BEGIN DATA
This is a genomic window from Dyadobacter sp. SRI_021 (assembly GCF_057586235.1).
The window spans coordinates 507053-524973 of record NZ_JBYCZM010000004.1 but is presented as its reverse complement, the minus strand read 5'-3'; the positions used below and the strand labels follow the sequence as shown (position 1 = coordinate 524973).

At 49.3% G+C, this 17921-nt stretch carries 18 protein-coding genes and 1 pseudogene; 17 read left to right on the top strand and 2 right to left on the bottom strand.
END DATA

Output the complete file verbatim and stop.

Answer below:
This is a genomic window from Dyadobacter sp. SRI_021 (assembly GCF_057586235.1).
The window spans coordinates 507053-524973 of record NZ_JBYCZM010000004.1 but is presented as its reverse complement, the minus strand read 5'-3'; the positions used below and the strand labels follow the sequence as shown (position 1 = coordinate 524973).

At 49.3% G+C, this 17921-nt stretch carries 18 protein-coding genes and 1 pseudogene; 17 read left to right on the top strand and 2 right to left on the bottom strand.